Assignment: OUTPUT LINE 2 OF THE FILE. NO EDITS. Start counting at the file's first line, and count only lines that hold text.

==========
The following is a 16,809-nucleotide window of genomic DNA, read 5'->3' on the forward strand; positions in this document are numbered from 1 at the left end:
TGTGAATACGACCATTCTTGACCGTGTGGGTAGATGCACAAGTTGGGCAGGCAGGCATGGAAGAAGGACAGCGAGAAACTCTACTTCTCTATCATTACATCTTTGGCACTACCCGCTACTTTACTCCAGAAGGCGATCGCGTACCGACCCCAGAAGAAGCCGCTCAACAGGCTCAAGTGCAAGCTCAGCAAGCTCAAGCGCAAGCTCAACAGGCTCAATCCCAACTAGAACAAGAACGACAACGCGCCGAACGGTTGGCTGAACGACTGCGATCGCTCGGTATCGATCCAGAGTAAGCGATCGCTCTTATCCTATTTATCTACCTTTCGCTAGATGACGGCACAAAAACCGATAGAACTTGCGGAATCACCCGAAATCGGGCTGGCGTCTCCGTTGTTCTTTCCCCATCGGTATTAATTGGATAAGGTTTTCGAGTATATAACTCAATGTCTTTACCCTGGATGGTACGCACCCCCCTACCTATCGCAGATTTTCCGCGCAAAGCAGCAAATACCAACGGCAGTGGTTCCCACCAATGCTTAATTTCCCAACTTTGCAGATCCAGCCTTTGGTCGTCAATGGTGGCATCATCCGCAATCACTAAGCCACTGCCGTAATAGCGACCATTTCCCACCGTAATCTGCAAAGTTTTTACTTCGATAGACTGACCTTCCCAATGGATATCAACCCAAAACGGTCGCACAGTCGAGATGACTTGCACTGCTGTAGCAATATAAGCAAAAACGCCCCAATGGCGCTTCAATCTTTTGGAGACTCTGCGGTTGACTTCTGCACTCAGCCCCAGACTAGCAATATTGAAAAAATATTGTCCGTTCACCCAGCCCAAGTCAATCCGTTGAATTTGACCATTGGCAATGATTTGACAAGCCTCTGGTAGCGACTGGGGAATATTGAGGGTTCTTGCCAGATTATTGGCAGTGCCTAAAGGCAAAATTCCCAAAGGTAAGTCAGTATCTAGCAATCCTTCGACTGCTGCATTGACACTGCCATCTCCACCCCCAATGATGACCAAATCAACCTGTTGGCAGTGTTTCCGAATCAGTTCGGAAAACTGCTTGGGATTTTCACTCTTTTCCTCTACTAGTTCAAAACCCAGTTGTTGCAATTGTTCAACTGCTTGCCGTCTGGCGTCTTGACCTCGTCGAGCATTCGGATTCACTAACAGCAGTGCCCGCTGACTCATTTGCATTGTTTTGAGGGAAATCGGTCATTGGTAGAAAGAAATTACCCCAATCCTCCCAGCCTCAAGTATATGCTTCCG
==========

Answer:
TGTGAATACGACCATTCTTGACCGTGTGGGTAGATGCACAAGTTGGGCAGGCAGGCATGGAAGAAGGACAGCGAGAAACTCTACTTCTCTATCATTACATCTTTGGCACTACCCGCTACTTTACTCCAGAAGGCGATCGCGTACCGACCCCAGAAGAAGCCGCTCAACAGGCTCAAGTGCAAGCTCAGCAAGCTCAAGCGCAAGCTCAACAGGCTCAATCCCAACTAGAACAAGAACGACAACGCGCCGAACGGTTGGCTGAACGACTGCGATCGCTCGGTATCGATCCAGAGTAAGCGATCGCTCTTATCCTATTTATCTACCTTTCGCTAGATGACGGCACAAAAACCGATAGAACTTGCGGAATCACCCGAAATCGGGCTGGCGTCTCCGTTGTTCTTTCCCCATCGGTATTAATTGGATAAGGTTTTCGAGTATATAACTCAATGTCTTTACCCTGGATGGTACGCACCCCCCTACCTATCGCAGATTTTCCGCGCAAAGCAGCAAATACCAACGGCAGTGGTTCCCACCAATGCTTAATTTCCCAACTTTGCAGATCCAGCCTTTGGTCGTCAATGGTGGCATCATCCGCAATCACTAAGCCACTGCCGTAATAGCGACCATTTCCCACCGTAATCTGCAAAGTTTTTACTTCGATAGACTGACCTTCCCAATGGATATCAACCCAAAACGGTCGCACAGTCGAGATGACTTGCACTGCTGTAGCAATATAAGCAAAAACGCCCCAATGGCGCTTCAATCTTTTGGAGACTCTGCGGTTGACTTCTGCACTCAGCCCCAGACTAGCAATATTGAAAAAATATTGTCCGTTCACCCAGCCCAAGTCAATCCGTTGAATTTGACCATTGGCAATGATTTGACAAGCCTCTGGTAGCGACTGGGGAATATTGAGGGTTCTTGCCAGATTATTGGCAGTGCCTAAAGGCAAAATTCCCAAAGGTAAGTCAGTATCTAGCAATCCTTCGACTGCTGCATTGACACTGCCATCTCCACCCCCAATGATGACCAAATCAACCTGTTGGCAGTGTTTCCGAATCAGTTCGGAAAACTGCTTGGGATTTTCACTCTTTTCCTCTACTAGTTCAAAACCCAGTTGTTGCAATTGTTCAACTGCTTGCCGTCTGGCGTCTTGACCTCGTCGAGCATTCGGATTCACTAACAGCAGTGCCCGCTGACTCATTTGCATTGTTTTGAGGGAAATCGGTCATTGGTAGAAAGAAATTACCCCAATCCTCCCAGCCTCAAGTATATGCTTCCG